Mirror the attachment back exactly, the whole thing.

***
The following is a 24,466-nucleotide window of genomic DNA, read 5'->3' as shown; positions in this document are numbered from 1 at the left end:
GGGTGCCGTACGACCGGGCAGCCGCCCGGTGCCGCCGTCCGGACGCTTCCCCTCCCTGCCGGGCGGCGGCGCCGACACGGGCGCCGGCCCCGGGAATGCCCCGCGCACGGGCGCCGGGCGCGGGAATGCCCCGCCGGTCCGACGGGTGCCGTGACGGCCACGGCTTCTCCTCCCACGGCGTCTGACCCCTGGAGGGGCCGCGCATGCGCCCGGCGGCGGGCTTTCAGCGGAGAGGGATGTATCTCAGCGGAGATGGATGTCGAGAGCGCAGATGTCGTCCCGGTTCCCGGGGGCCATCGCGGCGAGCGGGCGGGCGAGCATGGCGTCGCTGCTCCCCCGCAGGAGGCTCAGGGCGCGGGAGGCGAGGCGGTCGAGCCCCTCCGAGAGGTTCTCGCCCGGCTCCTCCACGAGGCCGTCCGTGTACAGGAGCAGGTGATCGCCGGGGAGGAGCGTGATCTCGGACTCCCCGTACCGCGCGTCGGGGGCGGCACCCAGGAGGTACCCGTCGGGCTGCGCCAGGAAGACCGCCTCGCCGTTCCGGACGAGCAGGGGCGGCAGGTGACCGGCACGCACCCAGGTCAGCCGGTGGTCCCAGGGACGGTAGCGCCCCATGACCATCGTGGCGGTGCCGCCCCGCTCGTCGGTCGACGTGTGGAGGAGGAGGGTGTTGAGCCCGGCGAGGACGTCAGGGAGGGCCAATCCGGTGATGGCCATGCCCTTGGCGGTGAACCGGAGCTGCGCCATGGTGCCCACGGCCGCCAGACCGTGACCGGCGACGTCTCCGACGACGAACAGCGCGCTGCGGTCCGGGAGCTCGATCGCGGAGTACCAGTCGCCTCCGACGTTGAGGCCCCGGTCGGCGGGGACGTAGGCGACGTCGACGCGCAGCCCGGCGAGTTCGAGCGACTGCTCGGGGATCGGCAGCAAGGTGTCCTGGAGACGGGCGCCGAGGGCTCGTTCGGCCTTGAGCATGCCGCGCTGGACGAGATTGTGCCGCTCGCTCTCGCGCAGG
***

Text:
The following is a 24,466-nucleotide window of genomic DNA, read 5'->3' as shown; positions in this document are numbered from 1 at the left end:
GGGTGCCGTACGACCGGGCAGCCGCCCGGTGCCGCCGTCCGGACGCTTCCCCTCCCTGCCGGGCGGCGGCGCCGACACGGGCGCCGGCCCCGGGAATGCCCCGCGCACGGGCGCCGGGCGCGGGAATGCCCCGCCGGTCCGACGGGTGCCGTGACGGCCACGGCTTCTCCTCCCACGGCGTCTGACCCCTGGAGGGGCCGCGCATGCGCCCGGCGGCGGGCTTTCAGCGGAGAGGGATGTATCTCAGCGGAGATGGATGTCGAGAGCGCAGATGTCGTCCCGGTTCCCGGGGGCCATCGCGGCGAGCGGGCGGGCGAGCATGGCGTCGCTGCTCCCCCGCAGGAGGCTCAGGGCGCGGGAGGCGAGGCGGTCGAGCCCCTCCGAGAGGTTCTCGCCCGGCTCCTCCACGAGGCCGTCCGTGTACAGGAGCAGGTGATCGCCGGGGAGGAGCGTGATCTCGGACTCCCCGTACCGCGCGTCGGGGGCGGCACCCAGGAGGTACCCGTCGGGCTGCGCCAGGAAGACCGCCTCGCCGTTCCGGACGAGCAGGGGCGGCAGGTGACCGGCACGCACCCAGGTCAGCCGGTGGTCCCAGGGACGGTAGCGCCCCATGACCATCGTGGCGGTGCCGCCCCGCTCGTCGGTCGACGTGTGGAGGAGGAGGGTGTTGAGCCCGGCGAGGACGTCAGGGAGGGCCAATCCGGTGATGGCCATGCCCTTGGCGGTGAACCGGAGCTGCGCCATGGTGCCCACGGCCGCCAGACCGTGACCGGCGACGTCTCCGACGACGAACAGCGCGCTGCGGTCCGGGAGCTCGATCGCGGAGTACCAGTCGCCTCCGACGTTGAGGCCCCGGTCGGCGGGGACGTAGGCGACGTCGACGCGCAGCCCGGCGAGTTCGAGCGACTGCTCGGGGATCGGCAGCAAGGTGTCCTGGAGACGGGCGCCGAGGGCTCGTTCGGCCTTGAGCATGCCGCGCTGGACGAGATTGTGCCGCTCGCTCTCGCGCAGG